American College Of Surgeons - Inspiring Quality: Highest Standards, Better Outcomes

Statement on Managed Care and the Trauma System

Congress passed Public Law 101-590, the Trauma Care Systems Planning and Development Act, in 1990. The value of implementing trauma systems through statewide planning has been recognized and has already demonstrated that these organized regional systems result in dramatic improvements in patient outcomes. These systems are designed so that patients with catastrophic injuries will have the quickest possible access to an established trauma center or a hospital that has the capabilities to provide comprehensive emergency medical care. These systems ensure that the severely injured patient can be rapidly cared for in the facility that is most appropriately prepared to treat the severity of injury.

Unfortunately, in some situations, managed care systems or insurers have interfered with and defeated the purpose of trauma system networks because:

(A) The managed care system or insurer may not authorize treatment for a severely injured patient unless there is prior authorization. On many nights and weekends, prompt prior authorization is almost impossible to obtain. Trauma is by definition an emergency condition, and treatment cannot wait for such delays.

(B) The managed care system or insurer may deny coverage unless the patient is transferred either to a hospital with which there is an existing contract or to a hospital where specific doctors who are already contracted to the health care entity have privileges and practice medicine. This forced triage may not be appropriate for the severity of the patient's injury and, therefore, may not be in the injured patient's best medical interests.

(C) In many instances in which care has been provided at a trauma center, reimbursement from the managed care system or insurer has been denied or severely limited.

Trauma systems have been designed to provide the most rapid, coordinated medical services to injured patients. The American College of Surgeons believes that managed care plans and insurers should be required to allow their patients to be treated in trauma centers or emergency facilities when true medical emergencies arise. Delaying or denying approval in such circumstances, or requiring transfer to another facility as a condition of payment, may seriously compromise the effective medical treatment of a severely injured patient.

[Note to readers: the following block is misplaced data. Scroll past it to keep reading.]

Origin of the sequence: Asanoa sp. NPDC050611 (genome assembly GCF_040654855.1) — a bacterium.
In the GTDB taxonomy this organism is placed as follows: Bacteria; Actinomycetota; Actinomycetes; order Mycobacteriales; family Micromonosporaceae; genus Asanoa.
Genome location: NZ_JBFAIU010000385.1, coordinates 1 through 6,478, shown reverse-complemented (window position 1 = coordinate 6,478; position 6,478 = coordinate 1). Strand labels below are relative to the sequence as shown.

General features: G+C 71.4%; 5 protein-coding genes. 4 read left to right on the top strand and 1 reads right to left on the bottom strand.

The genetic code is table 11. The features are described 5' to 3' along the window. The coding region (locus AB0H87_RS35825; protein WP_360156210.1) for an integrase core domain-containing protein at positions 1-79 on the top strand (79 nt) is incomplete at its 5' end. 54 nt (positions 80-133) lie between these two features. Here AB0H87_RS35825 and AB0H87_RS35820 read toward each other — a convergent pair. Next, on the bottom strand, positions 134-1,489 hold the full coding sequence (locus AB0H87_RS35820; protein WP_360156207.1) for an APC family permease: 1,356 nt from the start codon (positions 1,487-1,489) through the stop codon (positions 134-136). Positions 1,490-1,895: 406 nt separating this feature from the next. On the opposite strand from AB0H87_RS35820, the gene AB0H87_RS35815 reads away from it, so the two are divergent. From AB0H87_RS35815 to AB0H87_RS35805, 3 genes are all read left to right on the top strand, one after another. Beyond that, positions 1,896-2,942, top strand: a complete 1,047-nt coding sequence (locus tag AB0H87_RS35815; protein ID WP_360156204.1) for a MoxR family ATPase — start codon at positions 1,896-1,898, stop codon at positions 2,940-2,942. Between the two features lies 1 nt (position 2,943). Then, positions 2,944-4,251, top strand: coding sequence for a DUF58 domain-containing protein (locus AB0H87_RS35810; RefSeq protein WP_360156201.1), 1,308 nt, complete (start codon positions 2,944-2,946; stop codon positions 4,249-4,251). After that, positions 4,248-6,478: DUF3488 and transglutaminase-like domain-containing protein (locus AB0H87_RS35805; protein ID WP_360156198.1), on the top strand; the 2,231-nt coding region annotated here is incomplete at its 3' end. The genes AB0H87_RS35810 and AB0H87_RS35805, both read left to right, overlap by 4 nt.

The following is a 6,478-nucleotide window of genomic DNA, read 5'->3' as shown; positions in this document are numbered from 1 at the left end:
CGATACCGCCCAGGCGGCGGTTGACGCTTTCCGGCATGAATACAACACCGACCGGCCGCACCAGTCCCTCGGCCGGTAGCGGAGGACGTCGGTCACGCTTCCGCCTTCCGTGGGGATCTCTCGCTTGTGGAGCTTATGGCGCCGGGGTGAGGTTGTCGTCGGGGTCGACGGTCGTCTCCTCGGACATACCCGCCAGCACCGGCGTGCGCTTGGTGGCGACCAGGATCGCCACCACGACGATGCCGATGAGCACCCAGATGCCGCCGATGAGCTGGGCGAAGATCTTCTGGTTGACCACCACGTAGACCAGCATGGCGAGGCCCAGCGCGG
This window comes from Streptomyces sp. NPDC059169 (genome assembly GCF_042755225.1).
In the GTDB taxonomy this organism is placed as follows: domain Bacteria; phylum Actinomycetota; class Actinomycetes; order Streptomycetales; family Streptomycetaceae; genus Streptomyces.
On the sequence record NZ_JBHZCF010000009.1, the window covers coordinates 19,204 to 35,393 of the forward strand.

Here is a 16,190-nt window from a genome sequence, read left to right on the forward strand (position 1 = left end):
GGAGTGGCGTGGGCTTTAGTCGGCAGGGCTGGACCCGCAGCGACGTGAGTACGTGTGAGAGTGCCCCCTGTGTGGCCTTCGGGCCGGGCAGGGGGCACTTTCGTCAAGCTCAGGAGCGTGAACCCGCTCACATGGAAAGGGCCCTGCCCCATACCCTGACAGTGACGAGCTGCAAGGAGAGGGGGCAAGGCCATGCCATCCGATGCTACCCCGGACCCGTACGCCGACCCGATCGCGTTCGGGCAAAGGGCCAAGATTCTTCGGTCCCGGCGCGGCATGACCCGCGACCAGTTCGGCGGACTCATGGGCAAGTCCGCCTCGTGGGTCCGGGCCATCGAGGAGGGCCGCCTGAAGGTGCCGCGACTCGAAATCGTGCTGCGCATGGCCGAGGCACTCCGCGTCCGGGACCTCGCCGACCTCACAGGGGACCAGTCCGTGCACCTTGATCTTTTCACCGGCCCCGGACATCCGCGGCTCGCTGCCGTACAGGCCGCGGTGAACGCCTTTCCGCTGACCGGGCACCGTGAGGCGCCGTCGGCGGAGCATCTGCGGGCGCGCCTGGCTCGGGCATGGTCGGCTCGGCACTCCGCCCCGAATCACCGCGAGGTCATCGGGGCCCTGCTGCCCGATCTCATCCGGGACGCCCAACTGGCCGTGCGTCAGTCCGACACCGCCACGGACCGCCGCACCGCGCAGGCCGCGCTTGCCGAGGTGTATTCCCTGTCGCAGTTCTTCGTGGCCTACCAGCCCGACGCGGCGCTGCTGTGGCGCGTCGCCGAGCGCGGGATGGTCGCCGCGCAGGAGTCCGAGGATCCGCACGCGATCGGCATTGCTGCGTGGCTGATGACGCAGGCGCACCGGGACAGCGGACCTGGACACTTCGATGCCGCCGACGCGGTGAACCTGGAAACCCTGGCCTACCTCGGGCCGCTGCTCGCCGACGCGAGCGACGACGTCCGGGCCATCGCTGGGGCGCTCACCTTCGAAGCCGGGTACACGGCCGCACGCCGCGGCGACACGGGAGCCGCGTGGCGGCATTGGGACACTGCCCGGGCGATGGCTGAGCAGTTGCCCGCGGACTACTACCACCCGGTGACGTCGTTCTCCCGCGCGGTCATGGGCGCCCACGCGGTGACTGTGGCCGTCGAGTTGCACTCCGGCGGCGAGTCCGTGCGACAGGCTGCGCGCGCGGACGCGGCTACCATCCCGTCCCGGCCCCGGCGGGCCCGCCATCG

Agreement upon the following principles should ensure that any patient brought to a trauma center will receive the best possible medical care:

  1. No impediment to prompt acute trauma care as determined by the regional trauma system should be permitted.
  2. Approval for treatment should be automatic when admissions or transfers are deemed necessary by the physician or surgeon at the trauma facility.
  3. Prompt reimbursement for all trauma care at trauma centers that have been verified by the American College of Surgeons and/or verified by the state should be the norm.
  4. Managed care systems and trauma centers should establish agreements to ensure that transfer does not interrupt continuity of vital medical care for injured patients and result in avoidable complications.
  5. There should be no barriers to the exchange of data allowing for procedures to monitor the quality of performance and verification of the outcome of the care of trauma patients.
  6. A mechanism for the rapid and appropriate resolution of conflicts should be in place.

Trauma centers and managed care agencies should coordinate their efforts to obtain long-term outcome and cost data in order to promote optimal patient management. All decisions to transfer a patient should require a physician-to-physician request and should be based on the patient's condition and the appropriateness of the receiving facility's resources relative to the patient's needs. The final decision to transfer the patient should remain with the trauma surgeon, who, as attending physician, has the best information regarding the patient's injuries, condition, and needs.

These types of patient care guarantees should be incorporated in licensing requirements for managed care health systems and insurers in all states.

Reprinted from Bulletin of the American College of Surgeons
Vol. 80, No. 1, Pages 86-87, January 1995